The aim of this project is to create an archive of documents of socio-historical relevance to historians, anthropologists, sociologists and linguists. Most of the documents identified for digitisation are destined to disappear in the near future given both the very humid climate of southern India and neglected condition in which they are stored. These documents, recorded on paper, palm-leaves and copper plates, provide a rare and unique opportunity to glimpse a variety of aspects of social history of village life in the more remote parts of the Tamil region at a time when new power structures and social identities were being forged both with and against local traditional feudal systems and British colonial legislations.
The documents are scattered in the homes of Tamil villagers, especially the descendants of traditional power holders, who are unaware of the importance such documents can have for understanding social history. Though unaware of the scholarly value, the document holders are not prepared to part with their forefathers’ documents, such as depositing them in the local archives. This proposed new archive of material will open a new avenue of analysis at the level of micro-history of rural India, a field for which there is a lack of research material since the colonial Revenue Records as well as the “Village Notes” of the Settlement Surveys do not contain these types of documents. The Endangered Archives Programme has facilitated this link between the document holders and the archives through the opportunity of digitisation within their homes aiding both in their preservation and dissemination.
This major project is born out of the previous pilot project EAP 314. During the 12 month pilot project, the team carried out intensive fieldwork in small villages searching for documents relating to village judicial assemblies (panchayat). Eighty document holders were identified having collections of varying volume (from a handful up to a thousand documents) dating from the mid seventeenth century to mid twentieth century. The pilot project digitised and listed around 960 documents (3,780 photos).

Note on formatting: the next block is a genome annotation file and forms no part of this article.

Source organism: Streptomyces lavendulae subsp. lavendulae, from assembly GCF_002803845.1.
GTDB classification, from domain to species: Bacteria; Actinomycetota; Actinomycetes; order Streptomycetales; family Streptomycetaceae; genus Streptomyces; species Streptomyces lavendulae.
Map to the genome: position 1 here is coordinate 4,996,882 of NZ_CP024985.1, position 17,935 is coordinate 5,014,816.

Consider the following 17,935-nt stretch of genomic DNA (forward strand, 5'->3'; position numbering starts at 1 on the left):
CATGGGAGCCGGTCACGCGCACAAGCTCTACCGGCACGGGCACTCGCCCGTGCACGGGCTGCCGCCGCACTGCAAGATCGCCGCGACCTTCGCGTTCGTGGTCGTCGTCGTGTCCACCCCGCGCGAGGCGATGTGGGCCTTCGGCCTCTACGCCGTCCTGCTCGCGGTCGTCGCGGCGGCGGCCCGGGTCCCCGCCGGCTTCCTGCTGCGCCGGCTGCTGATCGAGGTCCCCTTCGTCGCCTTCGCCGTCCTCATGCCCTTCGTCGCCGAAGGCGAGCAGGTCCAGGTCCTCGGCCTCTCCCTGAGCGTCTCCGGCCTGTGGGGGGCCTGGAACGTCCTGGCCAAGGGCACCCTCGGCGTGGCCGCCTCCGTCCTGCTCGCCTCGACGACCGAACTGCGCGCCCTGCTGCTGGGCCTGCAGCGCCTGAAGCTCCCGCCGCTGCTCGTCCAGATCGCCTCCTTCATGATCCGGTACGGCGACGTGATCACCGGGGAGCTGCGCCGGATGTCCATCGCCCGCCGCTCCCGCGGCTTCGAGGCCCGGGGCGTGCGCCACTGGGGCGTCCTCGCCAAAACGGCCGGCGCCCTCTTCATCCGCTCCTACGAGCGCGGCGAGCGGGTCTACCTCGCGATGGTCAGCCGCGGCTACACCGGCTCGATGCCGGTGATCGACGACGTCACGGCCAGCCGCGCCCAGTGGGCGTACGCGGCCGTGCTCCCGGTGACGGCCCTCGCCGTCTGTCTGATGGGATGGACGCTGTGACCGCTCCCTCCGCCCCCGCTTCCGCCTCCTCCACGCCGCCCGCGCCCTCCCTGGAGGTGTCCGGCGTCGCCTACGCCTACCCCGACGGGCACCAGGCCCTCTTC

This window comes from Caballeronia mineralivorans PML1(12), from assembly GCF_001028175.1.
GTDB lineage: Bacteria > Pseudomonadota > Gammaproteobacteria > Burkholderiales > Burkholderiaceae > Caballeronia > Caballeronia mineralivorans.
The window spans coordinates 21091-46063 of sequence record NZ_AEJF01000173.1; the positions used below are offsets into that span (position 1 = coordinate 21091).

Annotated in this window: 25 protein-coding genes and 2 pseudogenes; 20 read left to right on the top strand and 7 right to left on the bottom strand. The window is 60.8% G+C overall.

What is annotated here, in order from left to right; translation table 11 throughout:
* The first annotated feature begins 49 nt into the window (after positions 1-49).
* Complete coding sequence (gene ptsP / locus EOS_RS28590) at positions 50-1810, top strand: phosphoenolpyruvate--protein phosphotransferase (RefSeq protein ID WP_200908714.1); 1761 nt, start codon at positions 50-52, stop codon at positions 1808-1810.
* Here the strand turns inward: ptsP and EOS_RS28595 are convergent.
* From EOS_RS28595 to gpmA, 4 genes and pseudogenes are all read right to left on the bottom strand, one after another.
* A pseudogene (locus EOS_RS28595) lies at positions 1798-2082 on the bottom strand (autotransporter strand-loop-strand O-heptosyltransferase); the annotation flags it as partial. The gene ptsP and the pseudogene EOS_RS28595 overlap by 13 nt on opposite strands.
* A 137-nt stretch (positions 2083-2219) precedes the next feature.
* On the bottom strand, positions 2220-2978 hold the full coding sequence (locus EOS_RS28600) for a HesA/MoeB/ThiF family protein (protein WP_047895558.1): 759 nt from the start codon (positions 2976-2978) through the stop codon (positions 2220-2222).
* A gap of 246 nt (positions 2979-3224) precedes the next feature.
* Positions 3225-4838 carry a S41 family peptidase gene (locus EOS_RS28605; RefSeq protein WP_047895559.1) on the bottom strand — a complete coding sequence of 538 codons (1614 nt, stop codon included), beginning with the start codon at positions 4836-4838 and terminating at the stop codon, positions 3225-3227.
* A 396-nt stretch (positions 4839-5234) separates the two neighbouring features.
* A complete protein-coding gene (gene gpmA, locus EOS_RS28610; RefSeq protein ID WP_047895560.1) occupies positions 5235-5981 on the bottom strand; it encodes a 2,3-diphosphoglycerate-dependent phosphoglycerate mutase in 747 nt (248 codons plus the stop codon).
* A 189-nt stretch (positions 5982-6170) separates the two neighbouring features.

In the course of the year-long search in two traditional territories (Kallar Nadu and Kongu Nadu), the villagers showed a number of different ‘old’ documents. Though documents relating to customary law were primarily being searched for, all documents handed down by the villagers’ forefathers were shown. These documents covered a wider scope of interest in not only the transformation and continuity of customary law but also land tenures and revenue collection, kinship patterns, caste relations and power structures. The documents included: genealogical charts, land transactions, religious tax collection, folk tales, loans agreements, honour struggles, temple records, marriage announcements, etc.
These endangered documents with their exceptional scholarly value are of great scope in understanding the social history of Tamil village life over a period of three centuries. Given the practical experience gained from the pilot project (the conditions of digitisation in the villages, the geographical constraints and the lengthy process of content identification) and the volume of documents available, the major project will enhance the capacity of its team both with respect to number of research staff and the duration of the project.
Approximately 10,000 documents (40,000 images) will be digitised and copies deposited with the Tamil Nadu State Archives, the Resource Centre of the French Institute of Pondicherry and the British Library. Each document holder will also receive a CD copy of their personal collection.
View a presentation (PDF format 1.7MB) on the project.